15 thoughts on “70 Years Ago Today

  1. Clampers Outside!

    The ‘PINK Edition’ is it, right, well then, that’s enough of that….. Nuala! get the brush, James lift the carpet for your sister, while I speak to Father Maguire.

    More tea Father? I hear the war is over, the pinkos won the referendum.

    1. Yay

      Clampers, forgive the directness, but… do you work for yourself or for someone else? If it’s someone else, do you work for the public service or a private sector company? Sorry, I shouldn’t ask – but you post *so* frequently…

  2. phil

    Would it be mean to suggest that they withdrew their armed forces, took stock, and sent out the bankers …

  3. The Old Boy

    Here’s the Irish Times cover: (sorry about the low quality, I had to do a screengrab)

    http://i.imgur.com/nPuGsho.png

    The text was approved by the censor; the arrangement of photographs in a ‘V’ was very definitely not.

    1. Domestos

      Excellent, any more background on the censor issue? I mean I know it’s embarrassing looking back now, but were things THAT BAD? Jaysus, I could see us being all happy like the Ukrainians were with the arrival of the Nazis for about ten minutes till they realised what the craic was. Oh, you’re going to use us all as slave labour and starve us to death, unless we’ve already been executed? Sound.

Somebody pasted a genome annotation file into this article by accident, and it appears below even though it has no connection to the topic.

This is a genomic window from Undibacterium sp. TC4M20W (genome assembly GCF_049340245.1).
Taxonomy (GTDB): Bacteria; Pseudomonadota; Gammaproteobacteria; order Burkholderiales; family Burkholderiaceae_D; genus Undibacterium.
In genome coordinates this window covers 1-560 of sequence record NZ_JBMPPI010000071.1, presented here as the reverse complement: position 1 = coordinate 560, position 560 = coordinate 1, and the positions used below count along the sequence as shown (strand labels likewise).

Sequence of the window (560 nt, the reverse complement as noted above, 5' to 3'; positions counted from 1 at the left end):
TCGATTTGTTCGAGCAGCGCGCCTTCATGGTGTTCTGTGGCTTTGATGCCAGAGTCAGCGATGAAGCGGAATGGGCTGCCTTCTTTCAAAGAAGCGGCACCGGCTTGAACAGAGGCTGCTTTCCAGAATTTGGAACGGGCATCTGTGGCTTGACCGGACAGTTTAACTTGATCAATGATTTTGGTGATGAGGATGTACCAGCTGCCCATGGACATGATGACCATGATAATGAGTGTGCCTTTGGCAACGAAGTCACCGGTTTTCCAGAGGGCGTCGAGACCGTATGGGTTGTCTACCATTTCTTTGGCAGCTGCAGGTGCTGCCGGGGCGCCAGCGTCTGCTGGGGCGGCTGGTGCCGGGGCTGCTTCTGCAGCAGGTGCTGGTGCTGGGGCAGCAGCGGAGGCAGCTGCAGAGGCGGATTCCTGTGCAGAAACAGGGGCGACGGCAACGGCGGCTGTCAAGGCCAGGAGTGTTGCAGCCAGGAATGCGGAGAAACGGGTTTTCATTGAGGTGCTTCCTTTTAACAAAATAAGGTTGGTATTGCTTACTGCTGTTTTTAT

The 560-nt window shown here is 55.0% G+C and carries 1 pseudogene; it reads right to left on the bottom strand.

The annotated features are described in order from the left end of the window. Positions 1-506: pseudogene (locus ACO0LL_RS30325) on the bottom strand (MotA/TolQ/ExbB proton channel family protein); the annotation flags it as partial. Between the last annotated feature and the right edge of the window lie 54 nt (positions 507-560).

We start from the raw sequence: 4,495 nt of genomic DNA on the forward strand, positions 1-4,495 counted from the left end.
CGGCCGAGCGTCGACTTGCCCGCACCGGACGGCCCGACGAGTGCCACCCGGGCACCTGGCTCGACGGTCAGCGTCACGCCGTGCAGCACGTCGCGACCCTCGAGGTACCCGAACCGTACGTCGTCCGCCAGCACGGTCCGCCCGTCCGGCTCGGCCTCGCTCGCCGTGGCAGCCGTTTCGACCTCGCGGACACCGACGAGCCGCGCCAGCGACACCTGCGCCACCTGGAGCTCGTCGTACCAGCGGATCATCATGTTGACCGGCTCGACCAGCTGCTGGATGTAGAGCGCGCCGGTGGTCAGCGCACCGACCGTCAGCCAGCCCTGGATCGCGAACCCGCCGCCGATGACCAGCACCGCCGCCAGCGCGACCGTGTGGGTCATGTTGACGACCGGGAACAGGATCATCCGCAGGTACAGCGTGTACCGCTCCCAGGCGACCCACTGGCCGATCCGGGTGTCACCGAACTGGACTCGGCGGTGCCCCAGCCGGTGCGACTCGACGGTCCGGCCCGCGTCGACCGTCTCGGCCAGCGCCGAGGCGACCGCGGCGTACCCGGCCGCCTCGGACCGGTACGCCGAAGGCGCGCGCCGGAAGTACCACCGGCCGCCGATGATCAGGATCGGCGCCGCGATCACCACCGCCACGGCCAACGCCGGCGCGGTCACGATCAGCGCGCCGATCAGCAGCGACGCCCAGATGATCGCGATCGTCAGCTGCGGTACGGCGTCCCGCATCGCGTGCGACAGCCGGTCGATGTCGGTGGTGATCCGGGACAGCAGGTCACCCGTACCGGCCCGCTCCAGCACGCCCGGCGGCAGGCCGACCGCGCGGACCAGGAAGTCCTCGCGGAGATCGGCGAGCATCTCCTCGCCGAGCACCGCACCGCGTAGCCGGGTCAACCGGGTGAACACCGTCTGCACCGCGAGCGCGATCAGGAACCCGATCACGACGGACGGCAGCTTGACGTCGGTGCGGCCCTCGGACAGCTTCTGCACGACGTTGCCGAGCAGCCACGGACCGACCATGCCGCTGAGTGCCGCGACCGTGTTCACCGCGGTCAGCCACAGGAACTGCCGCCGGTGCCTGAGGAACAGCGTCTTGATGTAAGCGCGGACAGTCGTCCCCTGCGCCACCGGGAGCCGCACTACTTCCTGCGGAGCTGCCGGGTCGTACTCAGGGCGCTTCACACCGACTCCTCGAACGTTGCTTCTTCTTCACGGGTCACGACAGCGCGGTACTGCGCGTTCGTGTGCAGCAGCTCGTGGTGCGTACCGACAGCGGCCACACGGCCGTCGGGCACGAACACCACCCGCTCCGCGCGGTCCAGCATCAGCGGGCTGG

1. ivan

        Our neutrality was quite fascinating and it was a lot more pro-allies than you’d think. If i remember rightly, if any Germans found themselves in the Republic, they were interned; British airmen would be (and it’s like the words from my history book are burned into my brain) “spirited back across the border under cover of darkness”

        The public stance was, of course, utter neutrality, which meant that Dev (and I’m no apologist for him) had to go through the condolences of Hitler’s death thing. Although he could genuinely have been saddened, I dunno.

        1. Domestos

          I see. I had thought the condolences thing was voluntary. Civil war politics I guess.

      2. The Old Boy

        As Ivan said, the policy of neutrality was somewhat flexible, although this was only really the case as it became apparent that the Allies would win. The censorship office, on the other hand, didn’t do flexibility, and carried out its functions under the Emergency Powers Act and associated Executive Orders to the letter. This included a strict press neutrality provision.

        At one early stage of the war, The Irish Times was forced to report that a correspondent had drowned in a fishing accident abroad, when in fact he had been embedded with the British Army when the troop ship he was on was torpedoed in the Mediterranean. The Irish Times, which was just emerging in its modern form under the editorship of Bertie Smyllie, having being an overtly Unionist paper, resented the restrictions more than the party-friendly Press and Independent.

  4. Zarathustra

    I borrowed a DVD from my local library recently titled, The Dark Charisma of Adolf Hitler, Leading Millions Into The Abyss; it’s well worth a watch as there’s some fantastic contemporary footage, and it also features testimony of former Nazis and ordinary Germans.

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